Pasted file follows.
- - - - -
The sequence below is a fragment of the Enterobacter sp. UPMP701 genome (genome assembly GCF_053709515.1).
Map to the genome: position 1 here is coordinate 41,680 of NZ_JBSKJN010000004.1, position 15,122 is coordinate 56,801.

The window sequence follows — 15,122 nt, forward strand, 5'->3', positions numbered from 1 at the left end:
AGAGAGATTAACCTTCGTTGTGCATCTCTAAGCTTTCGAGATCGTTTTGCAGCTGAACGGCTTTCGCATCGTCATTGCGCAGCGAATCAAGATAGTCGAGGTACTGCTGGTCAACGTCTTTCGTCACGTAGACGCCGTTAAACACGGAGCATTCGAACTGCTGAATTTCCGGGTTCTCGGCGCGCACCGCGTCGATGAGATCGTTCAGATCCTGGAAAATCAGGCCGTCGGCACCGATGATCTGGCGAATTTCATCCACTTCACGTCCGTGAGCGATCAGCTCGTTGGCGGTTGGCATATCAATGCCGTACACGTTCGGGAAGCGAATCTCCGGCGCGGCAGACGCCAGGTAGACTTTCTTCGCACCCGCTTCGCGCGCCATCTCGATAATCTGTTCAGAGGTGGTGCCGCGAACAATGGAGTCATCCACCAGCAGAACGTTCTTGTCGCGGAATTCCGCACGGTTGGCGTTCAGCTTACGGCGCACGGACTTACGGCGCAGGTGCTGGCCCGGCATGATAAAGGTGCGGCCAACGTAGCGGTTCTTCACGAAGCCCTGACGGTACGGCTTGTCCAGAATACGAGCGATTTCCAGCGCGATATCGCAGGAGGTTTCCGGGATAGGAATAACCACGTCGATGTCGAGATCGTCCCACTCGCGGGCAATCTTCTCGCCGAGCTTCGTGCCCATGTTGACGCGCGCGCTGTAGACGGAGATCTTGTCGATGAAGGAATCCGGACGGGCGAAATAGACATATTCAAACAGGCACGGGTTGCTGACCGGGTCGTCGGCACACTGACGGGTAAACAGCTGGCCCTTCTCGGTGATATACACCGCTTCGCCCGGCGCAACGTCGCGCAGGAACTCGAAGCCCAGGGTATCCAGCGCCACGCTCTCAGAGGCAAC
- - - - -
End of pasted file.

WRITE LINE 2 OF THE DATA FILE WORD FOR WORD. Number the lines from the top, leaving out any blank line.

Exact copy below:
Map to the genome: position 1 here is coordinate 41,680 of NZ_JBSKJN010000004.1, position 15,122 is coordinate 56,801.